Allison Leigh Smith was an artist from the start. Encouraged at an early age to pursue art as a passion and then a career, she graduated with classical training in fine art from The Columbus College of Art & Design and immediately was hired as an art educator at The Columbus Museum of Art in Ohio. Throughout her career she managed an art gallery in Hawaii, and later designed textiles for the fashion industry for nearly a decade, all the while building her own unique voice into her oil paintings. As an advocate for wildlife conservation and animal rights, Miss Smith volunteers much of her time with wildlife sanctuaries where she meets and cares for her subjects first-hand. She has been a finalist in the Art Renewal Center’s International realism competition the last three years, acquired by the Leigh Yawkey Woodson Art Museum, won first place in her category at ArtPrize 8, and she is currently working on a public art piece granted to her and her partner by the National Endowments for the Arts in her hometown of Durango, Colorado.
Click on the images below to view Allison Leigh Smith's artwork available for sale at this year's show.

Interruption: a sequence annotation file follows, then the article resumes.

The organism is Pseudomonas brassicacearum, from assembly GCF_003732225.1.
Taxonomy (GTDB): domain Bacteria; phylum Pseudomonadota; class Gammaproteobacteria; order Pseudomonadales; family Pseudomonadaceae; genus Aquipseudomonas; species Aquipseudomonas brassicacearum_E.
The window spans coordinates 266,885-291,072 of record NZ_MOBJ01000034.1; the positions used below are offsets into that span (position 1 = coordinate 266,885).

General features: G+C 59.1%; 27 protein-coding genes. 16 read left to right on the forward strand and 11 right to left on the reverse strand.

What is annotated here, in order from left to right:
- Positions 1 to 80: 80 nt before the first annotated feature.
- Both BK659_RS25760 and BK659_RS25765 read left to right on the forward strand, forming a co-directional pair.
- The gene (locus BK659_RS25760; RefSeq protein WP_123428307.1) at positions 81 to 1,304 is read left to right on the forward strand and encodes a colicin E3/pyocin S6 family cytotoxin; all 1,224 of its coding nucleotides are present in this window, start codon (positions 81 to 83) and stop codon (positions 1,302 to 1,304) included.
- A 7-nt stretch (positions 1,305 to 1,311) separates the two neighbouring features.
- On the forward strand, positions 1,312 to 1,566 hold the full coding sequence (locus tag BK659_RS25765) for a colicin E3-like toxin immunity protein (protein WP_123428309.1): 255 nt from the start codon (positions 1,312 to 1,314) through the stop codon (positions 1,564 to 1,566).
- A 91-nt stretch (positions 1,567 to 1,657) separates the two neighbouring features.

It is my goal to connect the viewer to the animal, as I have felt connected. Originality is important to me, so I combine a multitude of techniques to my process. Often I combine my experience as a textile designer with my classical art training, together with written words, remnants of graffiti, or my grandfather's art of calligraphy - all to add a human connection to my subject. I aim to isolate the animal so there is no mistaking their personality and nobility, as well as their vulnerability. After years of volunteering for animal sanctuaries and rescues, I know many of my subjects very personally. Maybe I drove them to the sanctuary when they were found sick or wounded; perhaps I have fed, cleaned, and bandaged them. I know their names, or secretly give them nicknames before we fortunately release them back to the wild. Or maybe it’s the same little bird that comes to my feeder every morning while I have my coffee. In short, I love these animals dearly. When you see my paintings, I want you to love them, too.
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